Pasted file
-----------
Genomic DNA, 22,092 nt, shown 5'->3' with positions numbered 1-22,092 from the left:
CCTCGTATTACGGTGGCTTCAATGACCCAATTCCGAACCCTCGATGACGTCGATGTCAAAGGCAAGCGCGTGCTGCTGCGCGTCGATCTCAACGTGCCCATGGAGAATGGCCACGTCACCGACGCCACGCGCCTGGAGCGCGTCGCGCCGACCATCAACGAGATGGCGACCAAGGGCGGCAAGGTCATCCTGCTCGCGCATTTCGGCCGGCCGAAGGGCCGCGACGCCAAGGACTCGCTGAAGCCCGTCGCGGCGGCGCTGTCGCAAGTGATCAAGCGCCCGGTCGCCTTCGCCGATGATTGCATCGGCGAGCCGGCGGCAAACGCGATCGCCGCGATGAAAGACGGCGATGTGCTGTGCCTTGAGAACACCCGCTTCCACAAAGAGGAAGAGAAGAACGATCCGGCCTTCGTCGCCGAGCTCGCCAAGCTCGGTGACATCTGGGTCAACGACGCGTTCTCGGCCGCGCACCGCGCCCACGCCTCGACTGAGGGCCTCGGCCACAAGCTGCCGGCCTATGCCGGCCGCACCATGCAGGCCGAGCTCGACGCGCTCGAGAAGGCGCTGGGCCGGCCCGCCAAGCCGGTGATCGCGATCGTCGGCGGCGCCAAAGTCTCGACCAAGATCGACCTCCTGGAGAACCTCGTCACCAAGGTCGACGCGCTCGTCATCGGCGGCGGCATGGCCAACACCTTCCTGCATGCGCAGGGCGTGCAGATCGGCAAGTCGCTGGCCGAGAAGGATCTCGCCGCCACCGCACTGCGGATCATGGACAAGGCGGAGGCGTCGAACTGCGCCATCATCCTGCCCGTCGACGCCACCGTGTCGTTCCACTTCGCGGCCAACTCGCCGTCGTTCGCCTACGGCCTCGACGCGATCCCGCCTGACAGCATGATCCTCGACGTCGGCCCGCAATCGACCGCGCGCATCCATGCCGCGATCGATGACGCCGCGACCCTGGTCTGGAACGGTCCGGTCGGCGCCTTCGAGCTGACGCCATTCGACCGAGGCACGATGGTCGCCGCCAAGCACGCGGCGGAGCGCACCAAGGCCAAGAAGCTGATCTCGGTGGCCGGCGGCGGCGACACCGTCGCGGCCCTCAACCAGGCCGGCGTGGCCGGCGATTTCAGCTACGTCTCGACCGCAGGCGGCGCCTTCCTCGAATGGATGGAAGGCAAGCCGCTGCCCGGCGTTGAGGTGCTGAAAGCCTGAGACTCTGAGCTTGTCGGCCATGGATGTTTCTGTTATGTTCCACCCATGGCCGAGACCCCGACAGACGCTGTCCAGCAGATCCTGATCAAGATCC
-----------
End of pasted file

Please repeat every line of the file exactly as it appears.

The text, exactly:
Genomic DNA, 22,092 nt, shown 5'->3' with positions numbered 1-22,092 from the left:
CCTCGTATTACGGTGGCTTCAATGACCCAATTCCGAACCCTCGATGACGTCGATGTCAAAGGCAAGCGCGTGCTGCTGCGCGTCGATCTCAACGTGCCCATGGAGAATGGCCACGTCACCGACGCCACGCGCCTGGAGCGCGTCGCGCCGACCATCAACGAGATGGCGACCAAGGGCGGCAAGGTCATCCTGCTCGCGCATTTCGGCCGGCCGAAGGGCCGCGACGCCAAGGACTCGCTGAAGCCCGTCGCGGCGGCGCTGTCGCAAGTGATCAAGCGCCCGGTCGCCTTCGCCGATGATTGCATCGGCGAGCCGGCGGCAAACGCGATCGCCGCGATGAAAGACGGCGATGTGCTGTGCCTTGAGAACACCCGCTTCCACAAAGAGGAAGAGAAGAACGATCCGGCCTTCGTCGCCGAGCTCGCCAAGCTCGGTGACATCTGGGTCAACGACGCGTTCTCGGCCGCGCACCGCGCCCACGCCTCGACTGAGGGCCTCGGCCACAAGCTGCCGGCCTATGCCGGCCGCACCATGCAGGCCGAGCTCGACGCGCTCGAGAAGGCGCTGGGCCGGCCCGCCAAGCCGGTGATCGCGATCGTCGGCGGCGCCAAAGTCTCGACCAAGATCGACCTCCTGGAGAACCTCGTCACCAAGGTCGACGCGCTCGTCATCGGCGGCGGCATGGCCAACACCTTCCTGCATGCGCAGGGCGTGCAGATCGGCAAGTCGCTGGCCGAGAAGGATCTCGCCGCCACCGCACTGCGGATCATGGACAAGGCGGAGGCGTCGAACTGCGCCATCATCCTGCCCGTCGACGCCACCGTGTCGTTCCACTTCGCGGCCAACTCGCCGTCGTTCGCCTACGGCCTCGACGCGATCCCGCCTGACAGCATGATCCTCGACGTCGGCCCGCAATCGACCGCGCGCATCCATGCCGCGATCGATGACGCCGCGACCCTGGTCTGGAACGGTCCGGTCGGCGCCTTCGAGCTGACGCCATTCGACCGAGGCACGATGGTCGCCGCCAAGCACGCGGCGGAGCGCACCAAGGCCAAGAAGCTGATCTCGGTGGCCGGCGGCGGCGACACCGTCGCGGCCCTCAACCAGGCCGGCGTGGCCGGCGATTTCAGCTACGTCTCGACCGCAGGCGGCGCCTTCCTCGAATGGATGGAAGGCAAGCCGCTGCCCGGCGTTGAGGTGCTGAAAGCCTGAGACTCTGAGCTTGTCGGCCATGGATGTTTCTGTTATGTTCCACCCATGGCCGAGACCCCGACAGACGCTGTCCAGCAGATCCTGATCAAGATCC